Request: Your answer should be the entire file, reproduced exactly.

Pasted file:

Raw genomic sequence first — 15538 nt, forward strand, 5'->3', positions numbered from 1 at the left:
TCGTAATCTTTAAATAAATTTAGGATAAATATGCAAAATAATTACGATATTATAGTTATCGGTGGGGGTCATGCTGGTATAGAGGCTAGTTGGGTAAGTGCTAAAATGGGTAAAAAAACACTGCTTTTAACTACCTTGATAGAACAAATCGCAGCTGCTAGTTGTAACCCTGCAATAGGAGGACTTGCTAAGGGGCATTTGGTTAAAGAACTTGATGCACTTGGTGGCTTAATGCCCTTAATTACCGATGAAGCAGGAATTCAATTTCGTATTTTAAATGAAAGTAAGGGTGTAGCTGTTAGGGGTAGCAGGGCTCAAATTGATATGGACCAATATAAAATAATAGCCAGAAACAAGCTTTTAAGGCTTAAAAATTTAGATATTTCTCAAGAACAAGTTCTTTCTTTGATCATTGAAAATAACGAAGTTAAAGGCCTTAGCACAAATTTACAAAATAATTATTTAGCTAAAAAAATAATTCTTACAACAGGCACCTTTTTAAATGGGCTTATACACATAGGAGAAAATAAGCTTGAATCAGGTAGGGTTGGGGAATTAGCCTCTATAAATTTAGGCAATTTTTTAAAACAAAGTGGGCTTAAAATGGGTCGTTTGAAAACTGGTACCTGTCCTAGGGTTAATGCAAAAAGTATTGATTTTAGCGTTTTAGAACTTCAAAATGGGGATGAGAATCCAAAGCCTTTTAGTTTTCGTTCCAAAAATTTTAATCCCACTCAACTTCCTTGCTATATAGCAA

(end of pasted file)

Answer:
Raw genomic sequence first — 15538 nt, forward strand, 5'->3', positions numbered from 1 at the left:
TCGTAATCTTTAAATAAATTTAGGATAAATATGCAAAATAATTACGATATTATAGTTATCGGTGGGGGTCATGCTGGTATAGAGGCTAGTTGGGTAAGTGCTAAAATGGGTAAAAAAACACTGCTTTTAACTACCTTGATAGAACAAATCGCAGCTGCTAGTTGTAACCCTGCAATAGGAGGACTTGCTAAGGGGCATTTGGTTAAAGAACTTGATGCACTTGGTGGCTTAATGCCCTTAATTACCGATGAAGCAGGAATTCAATTTCGTATTTTAAATGAAAGTAAGGGTGTAGCTGTTAGGGGTAGCAGGGCTCAAATTGATATGGACCAATATAAAATAATAGCCAGAAACAAGCTTTTAAGGCTTAAAAATTTAGATATTTCTCAAGAACAAGTTCTTTCTTTGATCATTGAAAATAACGAAGTTAAAGGCCTTAGCACAAATTTACAAAATAATTATTTAGCTAAAAAAATAATTCTTACAACAGGCACCTTTTTAAATGGGCTTATACACATAGGAGAAAATAAGCTTGAATCAGGTAGGGTTGGGGAATTAGCCTCTATAAATTTAGGCAATTTTTTAAAACAAAGTGGGCTTAAAATGGGTCGTTTGAAAACTGGTACCTGTCCTAGGGTTAATGCAAAAAGTATTGATTTTAGCGTTTTAGAACTTCAAAATGGGGATGAGAATCCAAAGCCTTTTAGTTTTCGTTCCAAAAATTTTAATCCCACTCAACTTCCTTGCTATATAGCAA